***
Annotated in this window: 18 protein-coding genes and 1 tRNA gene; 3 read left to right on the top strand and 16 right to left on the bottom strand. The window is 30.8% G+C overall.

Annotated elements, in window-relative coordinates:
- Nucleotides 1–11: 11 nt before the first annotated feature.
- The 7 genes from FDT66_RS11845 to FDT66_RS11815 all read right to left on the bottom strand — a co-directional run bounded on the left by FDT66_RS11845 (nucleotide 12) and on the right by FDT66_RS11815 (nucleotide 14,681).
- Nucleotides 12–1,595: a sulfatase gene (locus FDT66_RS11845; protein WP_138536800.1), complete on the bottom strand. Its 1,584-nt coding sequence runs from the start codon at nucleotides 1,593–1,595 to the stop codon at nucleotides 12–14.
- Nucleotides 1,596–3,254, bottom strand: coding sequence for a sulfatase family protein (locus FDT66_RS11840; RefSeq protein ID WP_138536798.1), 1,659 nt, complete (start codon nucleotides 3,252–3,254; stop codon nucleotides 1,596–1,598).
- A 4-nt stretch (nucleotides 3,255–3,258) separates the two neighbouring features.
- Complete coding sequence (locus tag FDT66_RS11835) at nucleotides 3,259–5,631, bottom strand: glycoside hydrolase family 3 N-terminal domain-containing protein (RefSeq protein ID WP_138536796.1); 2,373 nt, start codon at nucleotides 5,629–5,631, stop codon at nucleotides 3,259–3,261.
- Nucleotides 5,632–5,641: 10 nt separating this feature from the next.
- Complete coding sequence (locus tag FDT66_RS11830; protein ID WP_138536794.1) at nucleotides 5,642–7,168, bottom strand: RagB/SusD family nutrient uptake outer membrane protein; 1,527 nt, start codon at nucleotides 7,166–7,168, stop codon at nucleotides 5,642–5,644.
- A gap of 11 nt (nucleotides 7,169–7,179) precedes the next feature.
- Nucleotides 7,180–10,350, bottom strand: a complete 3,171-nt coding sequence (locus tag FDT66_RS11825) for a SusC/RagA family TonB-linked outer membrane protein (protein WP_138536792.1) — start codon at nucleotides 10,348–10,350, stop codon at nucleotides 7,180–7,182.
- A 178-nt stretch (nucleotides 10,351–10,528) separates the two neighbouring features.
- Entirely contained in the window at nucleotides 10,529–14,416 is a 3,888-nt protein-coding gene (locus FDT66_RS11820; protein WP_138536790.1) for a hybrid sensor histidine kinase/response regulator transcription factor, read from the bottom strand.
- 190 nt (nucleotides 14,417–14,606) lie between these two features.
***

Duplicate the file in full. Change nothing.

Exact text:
Annotated in this window: 18 protein-coding genes and 1 tRNA gene; 3 read left to right on the top strand and 16 right to left on the bottom strand. The window is 30.8% G+C overall.

Annotated elements, in window-relative coordinates:
- Nucleotides 1–11: 11 nt before the first annotated feature.
- The 7 genes from FDT66_RS11845 to FDT66_RS11815 all read right to left on the bottom strand — a co-directional run bounded on the left by FDT66_RS11845 (nucleotide 12) and on the right by FDT66_RS11815 (nucleotide 14,681).
- Nucleotides 12–1,595: a sulfatase gene (locus FDT66_RS11845; protein WP_138536800.1), complete on the bottom strand. Its 1,584-nt coding sequence runs from the start codon at nucleotides 1,593–1,595 to the stop codon at nucleotides 12–14.
- Nucleotides 1,596–3,254, bottom strand: coding sequence for a sulfatase family protein (locus FDT66_RS11840; RefSeq protein ID WP_138536798.1), 1,659 nt, complete (start codon nucleotides 3,252–3,254; stop codon nucleotides 1,596–1,598).
- A 4-nt stretch (nucleotides 3,255–3,258) separates the two neighbouring features.
- Complete coding sequence (locus tag FDT66_RS11835) at nucleotides 3,259–5,631, bottom strand: glycoside hydrolase family 3 N-terminal domain-containing protein (RefSeq protein ID WP_138536796.1); 2,373 nt, start codon at nucleotides 5,629–5,631, stop codon at nucleotides 3,259–3,261.
- Nucleotides 5,632–5,641: 10 nt separating this feature from the next.
- Complete coding sequence (locus tag FDT66_RS11830; protein ID WP_138536794.1) at nucleotides 5,642–7,168, bottom strand: RagB/SusD family nutrient uptake outer membrane protein; 1,527 nt, start codon at nucleotides 7,166–7,168, stop codon at nucleotides 5,642–5,644.
- A gap of 11 nt (nucleotides 7,169–7,179) precedes the next feature.
- Nucleotides 7,180–10,350, bottom strand: a complete 3,171-nt coding sequence (locus tag FDT66_RS11825) for a SusC/RagA family TonB-linked outer membrane protein (protein WP_138536792.1) — start codon at nucleotides 10,348–10,350, stop codon at nucleotides 7,180–7,182.
- A 178-nt stretch (nucleotides 10,351–10,528) separates the two neighbouring features.
- Entirely contained in the window at nucleotides 10,529–14,416 is a 3,888-nt protein-coding gene (locus FDT66_RS11820; protein WP_138536790.1) for a hybrid sensor histidine kinase/response regulator transcription factor, read from the bottom strand.
- 190 nt (nucleotides 14,417–14,606) lie between these two features.